(D) Such a medication would be unable to distinguish between messages triggered by pollen and household dust and messages triggered by noxious air. Correct answer
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Re: Certain messenger molecules fight damage to the lungs from noxious air  [#permalink]

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New post 07 Apr 2017, 09:55
Certain messenger molecules fight damage to the lungs from noxious air by telling the muscle cells encircling the lungs' airways to contract.This partially seals off the lungs.An asthma attack occurs when the messenger molecules are activated unnecessarily, in response to harmless things like pollen or household dust.
Which of the following, if true, points to the most serious flaw of a plan to develop a medication that would prevent asthma attacks by blocking receipt of any messages sent by the messenger molecules referred to above?

A.Researchers do not yet know how the body produces the messenger molecules that trigger asthma attacks.
B.Researchers do not yet know what makes one person's messenger molecules more easily activated than another's.
C.Such a medication would not become available for several years, because of long lead times in both development and manufacture.

D.Such a medication would be unable to distinghuish between messages triggered by pollen and household dust and messages triggered by noxious air.
E.Such a medication would be a preventative only and would be unable to alleviate an asathma attack once it had started.
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Re: Certain messenger molecules fight damage to the lungs from noxious air  [#permalink]

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New post 02 Jun 2018, 09:31
If message is blocked one of it's positive effects will also be blocked. Hence D is the correct choice.
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Re: Certain messenger molecules fight damage to the lungs from noxious air  [#permalink]

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New post 20 Jun 2018, 16:08
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Premise: The plan is to develop a medication that would prevent asthma attacks by blocking receipt of any messages sent by the messenger molecules.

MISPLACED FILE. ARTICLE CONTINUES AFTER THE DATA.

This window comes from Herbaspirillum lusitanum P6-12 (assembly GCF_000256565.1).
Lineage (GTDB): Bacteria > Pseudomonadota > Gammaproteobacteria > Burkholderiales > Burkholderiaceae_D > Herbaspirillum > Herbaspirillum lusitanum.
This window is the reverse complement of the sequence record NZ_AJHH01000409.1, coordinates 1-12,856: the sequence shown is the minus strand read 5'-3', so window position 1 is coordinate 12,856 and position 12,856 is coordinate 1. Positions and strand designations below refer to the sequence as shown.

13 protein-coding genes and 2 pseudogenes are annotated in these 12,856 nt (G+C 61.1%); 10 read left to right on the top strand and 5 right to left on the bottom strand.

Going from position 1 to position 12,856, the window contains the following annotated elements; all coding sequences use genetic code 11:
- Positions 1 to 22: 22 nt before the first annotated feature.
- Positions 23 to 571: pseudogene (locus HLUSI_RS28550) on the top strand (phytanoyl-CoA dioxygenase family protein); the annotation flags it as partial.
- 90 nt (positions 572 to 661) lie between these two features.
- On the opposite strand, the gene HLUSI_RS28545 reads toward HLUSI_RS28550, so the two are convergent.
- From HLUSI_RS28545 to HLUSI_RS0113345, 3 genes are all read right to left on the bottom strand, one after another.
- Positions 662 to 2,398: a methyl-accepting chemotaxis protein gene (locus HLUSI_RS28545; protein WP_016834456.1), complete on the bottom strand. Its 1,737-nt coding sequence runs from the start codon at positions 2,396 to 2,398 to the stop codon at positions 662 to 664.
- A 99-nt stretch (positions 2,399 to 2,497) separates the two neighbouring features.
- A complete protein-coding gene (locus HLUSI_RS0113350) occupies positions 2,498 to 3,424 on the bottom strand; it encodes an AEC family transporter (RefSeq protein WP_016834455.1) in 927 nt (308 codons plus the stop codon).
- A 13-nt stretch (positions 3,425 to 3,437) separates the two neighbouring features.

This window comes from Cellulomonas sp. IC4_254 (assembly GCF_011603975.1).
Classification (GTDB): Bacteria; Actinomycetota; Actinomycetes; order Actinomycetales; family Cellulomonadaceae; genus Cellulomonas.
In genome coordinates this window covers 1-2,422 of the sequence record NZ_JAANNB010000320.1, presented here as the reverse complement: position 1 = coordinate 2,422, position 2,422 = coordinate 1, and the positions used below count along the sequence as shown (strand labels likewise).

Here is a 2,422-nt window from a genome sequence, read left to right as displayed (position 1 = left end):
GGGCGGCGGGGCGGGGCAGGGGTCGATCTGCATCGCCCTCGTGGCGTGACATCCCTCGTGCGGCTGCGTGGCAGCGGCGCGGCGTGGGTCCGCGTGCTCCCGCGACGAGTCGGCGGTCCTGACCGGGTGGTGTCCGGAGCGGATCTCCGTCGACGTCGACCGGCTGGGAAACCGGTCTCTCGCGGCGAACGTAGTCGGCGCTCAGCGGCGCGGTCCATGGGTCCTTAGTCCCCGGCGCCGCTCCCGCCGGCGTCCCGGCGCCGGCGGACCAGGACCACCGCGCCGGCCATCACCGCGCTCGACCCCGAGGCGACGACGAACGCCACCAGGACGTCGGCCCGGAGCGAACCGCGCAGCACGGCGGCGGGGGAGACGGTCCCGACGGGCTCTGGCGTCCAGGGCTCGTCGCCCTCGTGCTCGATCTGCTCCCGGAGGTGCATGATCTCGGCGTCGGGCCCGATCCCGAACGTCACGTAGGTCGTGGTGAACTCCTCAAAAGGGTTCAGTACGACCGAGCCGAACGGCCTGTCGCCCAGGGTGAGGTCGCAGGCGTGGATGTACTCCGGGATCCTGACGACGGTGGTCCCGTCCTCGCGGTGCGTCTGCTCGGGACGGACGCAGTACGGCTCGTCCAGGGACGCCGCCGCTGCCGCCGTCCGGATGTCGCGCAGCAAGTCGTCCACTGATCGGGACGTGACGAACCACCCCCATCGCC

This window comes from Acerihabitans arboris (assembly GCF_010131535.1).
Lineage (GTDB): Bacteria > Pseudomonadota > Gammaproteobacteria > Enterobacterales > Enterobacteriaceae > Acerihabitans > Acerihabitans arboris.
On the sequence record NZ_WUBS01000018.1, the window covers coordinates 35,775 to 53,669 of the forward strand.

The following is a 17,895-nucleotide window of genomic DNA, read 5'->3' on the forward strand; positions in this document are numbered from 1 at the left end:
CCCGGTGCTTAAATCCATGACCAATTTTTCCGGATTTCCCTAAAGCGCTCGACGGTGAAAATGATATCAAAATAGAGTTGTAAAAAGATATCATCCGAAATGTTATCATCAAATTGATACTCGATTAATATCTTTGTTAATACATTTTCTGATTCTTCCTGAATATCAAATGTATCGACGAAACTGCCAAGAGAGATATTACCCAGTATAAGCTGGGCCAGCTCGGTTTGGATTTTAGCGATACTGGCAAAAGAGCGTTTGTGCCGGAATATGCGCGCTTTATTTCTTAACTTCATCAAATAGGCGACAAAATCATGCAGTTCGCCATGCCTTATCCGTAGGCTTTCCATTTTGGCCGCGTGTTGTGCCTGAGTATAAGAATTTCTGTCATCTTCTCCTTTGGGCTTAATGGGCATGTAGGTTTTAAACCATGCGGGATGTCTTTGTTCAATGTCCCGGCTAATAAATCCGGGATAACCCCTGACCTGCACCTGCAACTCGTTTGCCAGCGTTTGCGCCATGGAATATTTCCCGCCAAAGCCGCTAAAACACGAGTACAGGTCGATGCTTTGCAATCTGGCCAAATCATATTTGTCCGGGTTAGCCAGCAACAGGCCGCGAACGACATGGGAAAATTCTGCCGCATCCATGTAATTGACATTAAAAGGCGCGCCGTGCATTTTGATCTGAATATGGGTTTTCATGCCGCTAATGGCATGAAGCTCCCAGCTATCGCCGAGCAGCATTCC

Pre-thinking:
This is absurd because you don't want all the messages to the messenger molecules to be blocked. You only want the harmless messages to be blocked. For example, if there is carbon monoxide in the vicinity, then I want the messenger molecules to get activated and protect my lungs so that my life can be saved.

So the flaw in the plan is that it is preventing all messages from reaching the messenger molecules. D says the same thing in different words.
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Re: Certain messenger molecules fight damage to the lungs from noxious air  [#permalink]

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New post 04 Oct 2018, 01:24
do not understand choice D and E
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Certain messenger molecules fight damage to the lungs from noxious air  [#permalink]

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New post 04 Oct 2018, 10:48
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oliver007 wrote:
do not understand choice D and E


Hi oliver007

(D) Such a medication would be unable to distinguish between messages triggered by pollen and household dust and messages triggered by noxious air. If the effects of using the medication will lead the messenger to become unable to distinguish between harmless and harmful then it is a serious flaw because the pollen and household dust are harmless while noxious air is harmful. It is basically making things worse.

(E) Such a medication would be a preventative only and would be unable to alleviate an asthma attack once it had started. This would actually show that it is preventive. We need a flaw in the medicine rather than something that would strengthen it. Moreover, we are interested in preventing asthma not what happens after it occurs.


I hope this helps.
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Certain messenger molecules fight damage to the lungs from noxious air  [#permalink]